GAO Publication Describes Varieties of Security Products (19/16 March 2004)The General Accounting Office (GAO) has released Technologies to Secure Federal Systems, a study of commercially available security products broken down into 18 types of tools in five categories: access control, system integrity, cryptography, auditing and monitoring and configuration management and assurance. The study hopes to help agencies identify and choose appropriate technologies for their systems.
[Editor's Note (Pescatore): This report is so basic that if any security manager in any government agency actually learns anything, I'm scared to death. ]
Voting Machine Problems Highlight Need for Paper Trail (19 March 2004)Wired Magazine reports that an optical scanning machine used to read paper ballots in Napa County, California for the March 2 election failed to record more than 6,000 votes. The machine was improperly calibrated and did not read certain types of ink. While the miscount did not affect the outcome of any of the races, it underscores the need for having a paper trail against which to check electronic voting results.
Investigation Indicates Betting Sites Are Being Targeted by DDoS Attacks (19/17 March 2004)Online betting sites are being targeted by extortionists demanding money to stave off threatened denial-of-service attacks. With the help of server monitoring company Netcraft, BBC News Online monitored twenty sites, sending queries every 15 minutes and noting the response time. While it is not possible to determine the precise cause of an outage by this method, some of the 35 outages noted did show characteristics suggesting the sites were being targeted by denial-of-service attacks. Thirty-five outages were reported. When contacted, people at most betting sites didn't say what was causing their outages, but some eventually admitted they were under denial-of-service attacks or had received extortion threats.
Task Force Action Plans: Early Warning System, Increased Security Awareness (18/16 March 2004)Two of five task forces formed under the National Cyber Security Partnership have released action plans for improving national cyber security. One of the plans calls for the creation of an early warning system for cyber security events; the other offers cyber security awareness guidelines for home and small-business users. The guidelines have been criticized for being "vendor-driven."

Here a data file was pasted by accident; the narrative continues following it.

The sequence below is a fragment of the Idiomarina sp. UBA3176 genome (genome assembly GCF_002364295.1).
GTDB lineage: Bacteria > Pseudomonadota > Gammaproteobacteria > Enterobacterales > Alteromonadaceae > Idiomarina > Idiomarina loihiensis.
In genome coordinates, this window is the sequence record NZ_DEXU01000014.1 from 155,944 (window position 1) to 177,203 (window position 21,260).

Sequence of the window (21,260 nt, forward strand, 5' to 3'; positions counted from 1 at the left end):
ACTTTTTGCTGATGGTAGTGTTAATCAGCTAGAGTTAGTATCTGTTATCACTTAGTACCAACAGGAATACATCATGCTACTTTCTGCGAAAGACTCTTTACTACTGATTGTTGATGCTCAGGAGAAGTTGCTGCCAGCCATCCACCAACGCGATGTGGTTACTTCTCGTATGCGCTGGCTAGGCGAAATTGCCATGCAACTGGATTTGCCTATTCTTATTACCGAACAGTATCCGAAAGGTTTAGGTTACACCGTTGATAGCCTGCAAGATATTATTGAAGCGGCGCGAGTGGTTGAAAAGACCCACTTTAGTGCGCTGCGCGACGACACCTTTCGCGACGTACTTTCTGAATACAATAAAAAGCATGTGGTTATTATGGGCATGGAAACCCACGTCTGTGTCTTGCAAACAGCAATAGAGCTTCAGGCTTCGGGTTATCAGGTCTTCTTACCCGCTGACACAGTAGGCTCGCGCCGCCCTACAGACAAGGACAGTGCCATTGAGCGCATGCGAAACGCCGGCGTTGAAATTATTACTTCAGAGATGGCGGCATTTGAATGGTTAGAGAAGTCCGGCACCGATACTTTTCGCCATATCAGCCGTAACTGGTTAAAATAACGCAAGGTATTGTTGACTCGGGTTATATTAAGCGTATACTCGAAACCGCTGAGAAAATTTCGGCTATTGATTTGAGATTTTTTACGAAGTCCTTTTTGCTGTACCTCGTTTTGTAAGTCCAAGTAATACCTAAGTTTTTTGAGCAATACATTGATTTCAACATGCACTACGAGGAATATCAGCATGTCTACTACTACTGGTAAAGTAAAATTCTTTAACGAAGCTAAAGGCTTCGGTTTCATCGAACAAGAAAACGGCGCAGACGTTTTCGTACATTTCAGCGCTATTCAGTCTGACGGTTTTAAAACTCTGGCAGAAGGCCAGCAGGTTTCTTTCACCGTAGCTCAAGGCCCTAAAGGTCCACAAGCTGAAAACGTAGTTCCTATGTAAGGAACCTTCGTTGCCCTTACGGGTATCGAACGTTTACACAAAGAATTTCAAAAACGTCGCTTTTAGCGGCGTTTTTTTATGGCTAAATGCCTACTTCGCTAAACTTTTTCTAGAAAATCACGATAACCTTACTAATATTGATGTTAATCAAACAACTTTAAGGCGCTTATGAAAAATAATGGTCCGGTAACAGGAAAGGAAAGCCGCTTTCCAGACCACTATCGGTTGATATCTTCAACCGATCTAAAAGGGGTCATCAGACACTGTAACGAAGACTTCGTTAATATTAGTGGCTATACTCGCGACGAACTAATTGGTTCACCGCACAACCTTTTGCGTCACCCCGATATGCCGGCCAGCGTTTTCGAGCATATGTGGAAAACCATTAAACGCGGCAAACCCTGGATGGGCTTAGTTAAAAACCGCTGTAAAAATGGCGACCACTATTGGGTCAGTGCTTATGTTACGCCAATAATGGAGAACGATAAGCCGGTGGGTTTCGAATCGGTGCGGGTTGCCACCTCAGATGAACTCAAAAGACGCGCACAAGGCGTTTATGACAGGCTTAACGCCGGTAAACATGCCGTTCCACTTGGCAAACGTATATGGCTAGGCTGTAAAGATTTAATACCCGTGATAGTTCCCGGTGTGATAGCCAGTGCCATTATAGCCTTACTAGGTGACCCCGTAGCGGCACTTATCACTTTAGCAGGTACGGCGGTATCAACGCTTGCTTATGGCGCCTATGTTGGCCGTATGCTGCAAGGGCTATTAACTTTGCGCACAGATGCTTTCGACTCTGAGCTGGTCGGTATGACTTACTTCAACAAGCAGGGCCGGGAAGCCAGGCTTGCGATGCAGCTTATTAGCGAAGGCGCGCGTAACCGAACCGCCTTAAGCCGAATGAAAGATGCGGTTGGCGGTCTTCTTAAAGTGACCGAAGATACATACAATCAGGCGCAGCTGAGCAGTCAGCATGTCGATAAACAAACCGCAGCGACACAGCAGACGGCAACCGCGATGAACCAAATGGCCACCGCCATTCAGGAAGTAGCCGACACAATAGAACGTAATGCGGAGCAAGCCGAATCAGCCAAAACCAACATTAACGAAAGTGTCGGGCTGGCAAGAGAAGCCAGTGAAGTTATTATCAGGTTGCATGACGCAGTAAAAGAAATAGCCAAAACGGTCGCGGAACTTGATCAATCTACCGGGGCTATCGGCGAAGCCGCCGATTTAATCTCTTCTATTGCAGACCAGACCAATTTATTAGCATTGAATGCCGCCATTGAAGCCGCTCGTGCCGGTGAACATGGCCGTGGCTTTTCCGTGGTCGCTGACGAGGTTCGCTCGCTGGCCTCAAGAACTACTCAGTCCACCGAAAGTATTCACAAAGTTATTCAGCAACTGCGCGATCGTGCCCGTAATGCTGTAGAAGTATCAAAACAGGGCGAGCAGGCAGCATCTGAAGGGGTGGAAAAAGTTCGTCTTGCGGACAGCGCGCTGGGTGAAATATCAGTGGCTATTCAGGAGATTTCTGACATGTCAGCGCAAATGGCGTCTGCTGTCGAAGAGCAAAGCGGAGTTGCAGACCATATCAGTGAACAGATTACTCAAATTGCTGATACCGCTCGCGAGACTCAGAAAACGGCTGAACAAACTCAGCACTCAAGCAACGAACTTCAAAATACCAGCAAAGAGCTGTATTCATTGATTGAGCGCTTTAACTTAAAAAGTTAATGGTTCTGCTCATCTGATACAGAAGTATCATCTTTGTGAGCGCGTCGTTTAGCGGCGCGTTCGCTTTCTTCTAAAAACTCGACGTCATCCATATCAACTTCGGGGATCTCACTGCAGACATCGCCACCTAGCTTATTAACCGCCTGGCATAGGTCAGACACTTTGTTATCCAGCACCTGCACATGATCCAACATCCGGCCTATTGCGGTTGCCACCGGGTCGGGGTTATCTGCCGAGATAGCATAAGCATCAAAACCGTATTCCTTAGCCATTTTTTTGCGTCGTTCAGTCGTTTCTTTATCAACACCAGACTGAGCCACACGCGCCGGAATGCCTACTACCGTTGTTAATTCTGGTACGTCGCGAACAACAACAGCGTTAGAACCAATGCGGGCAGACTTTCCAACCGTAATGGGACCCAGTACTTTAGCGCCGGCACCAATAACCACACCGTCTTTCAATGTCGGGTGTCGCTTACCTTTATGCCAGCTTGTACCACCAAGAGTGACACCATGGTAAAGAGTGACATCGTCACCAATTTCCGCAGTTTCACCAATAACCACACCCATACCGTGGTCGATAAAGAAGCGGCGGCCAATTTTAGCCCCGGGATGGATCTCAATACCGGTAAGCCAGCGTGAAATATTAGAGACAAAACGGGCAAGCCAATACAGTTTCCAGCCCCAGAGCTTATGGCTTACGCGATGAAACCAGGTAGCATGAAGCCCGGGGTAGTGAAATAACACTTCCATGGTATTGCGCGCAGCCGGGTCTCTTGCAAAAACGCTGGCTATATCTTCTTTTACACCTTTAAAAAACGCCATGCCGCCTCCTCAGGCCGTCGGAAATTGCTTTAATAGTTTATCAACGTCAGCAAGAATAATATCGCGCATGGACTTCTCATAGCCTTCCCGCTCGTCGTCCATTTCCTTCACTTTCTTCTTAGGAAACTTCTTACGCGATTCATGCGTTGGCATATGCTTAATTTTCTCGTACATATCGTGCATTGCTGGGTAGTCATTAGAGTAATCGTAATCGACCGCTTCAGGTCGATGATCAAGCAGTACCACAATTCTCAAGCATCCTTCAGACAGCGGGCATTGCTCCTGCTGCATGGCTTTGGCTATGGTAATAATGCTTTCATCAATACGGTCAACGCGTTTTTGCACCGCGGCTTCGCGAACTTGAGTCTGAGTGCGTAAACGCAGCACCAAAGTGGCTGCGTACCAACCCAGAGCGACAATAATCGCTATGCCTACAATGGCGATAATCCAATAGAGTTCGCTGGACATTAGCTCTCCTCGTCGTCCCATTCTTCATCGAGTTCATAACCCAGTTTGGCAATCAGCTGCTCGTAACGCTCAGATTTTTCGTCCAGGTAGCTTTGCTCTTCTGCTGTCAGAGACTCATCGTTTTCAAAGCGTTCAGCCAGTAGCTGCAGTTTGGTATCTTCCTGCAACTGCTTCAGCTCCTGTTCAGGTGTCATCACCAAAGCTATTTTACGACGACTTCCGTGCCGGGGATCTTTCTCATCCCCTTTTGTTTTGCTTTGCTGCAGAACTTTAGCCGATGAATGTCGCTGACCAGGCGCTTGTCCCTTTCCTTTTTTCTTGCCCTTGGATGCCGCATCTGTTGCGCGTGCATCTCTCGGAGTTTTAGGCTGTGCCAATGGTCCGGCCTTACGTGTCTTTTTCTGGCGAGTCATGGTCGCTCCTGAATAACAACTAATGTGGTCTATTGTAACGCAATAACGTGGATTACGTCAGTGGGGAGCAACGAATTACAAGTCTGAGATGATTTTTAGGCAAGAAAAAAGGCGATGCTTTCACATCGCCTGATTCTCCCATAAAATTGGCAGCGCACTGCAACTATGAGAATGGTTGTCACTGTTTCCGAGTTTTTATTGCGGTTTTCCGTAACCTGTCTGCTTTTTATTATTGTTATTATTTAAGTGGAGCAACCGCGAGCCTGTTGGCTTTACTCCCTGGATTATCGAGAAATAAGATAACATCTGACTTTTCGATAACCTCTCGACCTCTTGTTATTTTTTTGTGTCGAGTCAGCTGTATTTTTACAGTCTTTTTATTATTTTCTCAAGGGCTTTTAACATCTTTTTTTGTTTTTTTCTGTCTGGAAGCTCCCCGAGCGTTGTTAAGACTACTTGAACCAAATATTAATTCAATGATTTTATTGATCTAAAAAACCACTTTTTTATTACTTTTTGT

Windows XP SP2 RC1 Available to Beta Testers (18 /17 March 2004)Beta testers were able to receive Windows XP Service Pack 2 (SP2) Release Candidate 1 (RC1) late last week. RC1 includes Windows Security Center, a tool that makes it easy for users to access security settings. A pop-up blocker will be on by default as will a built-in firewall; Windows messenger is turned off.
China Shuts Down Blog Sites for Objectionable Content (18 March 2004)Chinese government officials closed two web sites that housed thousands of personal blogs. Some Chinese Internet users said the Web log sites were shut because one or more personal Web pages carried opinions on a letter from a well-known doctor to China's senior leadership asking them to reassess the 1989 Tiananmen Square pro-democracy protests.
[Editor's Note (Pescatore): I remember thinking back in 1987 when the Phil Donahue show began to be aired in the old USSR that the end was near for that closed society. Watching China try to play "block the Internet Twister" is deja vu all over again. ]
Management Practices of High-Performing IT Organizations (17 March 2004)In the first of a pair of related articles on high-performing IT organizations, Gene Kim describes three management practices such organizations employ: enforcing change management processes, fostering a "culture of causality", and "integrating security teams into change management processes."
[Editor's Note (Schneier): This seems awfully buzzword-heavy, but I suppose there's value in looking at systems that work well and trying to analyze why. ]
US President Putnam Questions Agencies About IT Security (22/17/16 March 2004)During a hearing on information security, Adam Putnam, chair of the House Government Reform Subcommittee on Technology, Information Policy, Intergovernmental Relations and the Census, chastised government agencies for moving too slowly in their efforts to secure their computer systems. The agencies received a collective security grade of "D" for 2003. Some agencies showed marked improvement; the Nuclear Regulatory Commission and the National Science Foundation both received individual grades of "A."
Opinion: Assessments Do Not Solve Problems (22 March 2004)Richard Forno offers his opinion that "annual assessments are an exercise in bureaucratic idleness designed to 'address' but not 'resolve' security problems in any meaningful fashion." He goes on to say that activity, in this case accreditation and certification, has become confused with progress, or actually fixing problems.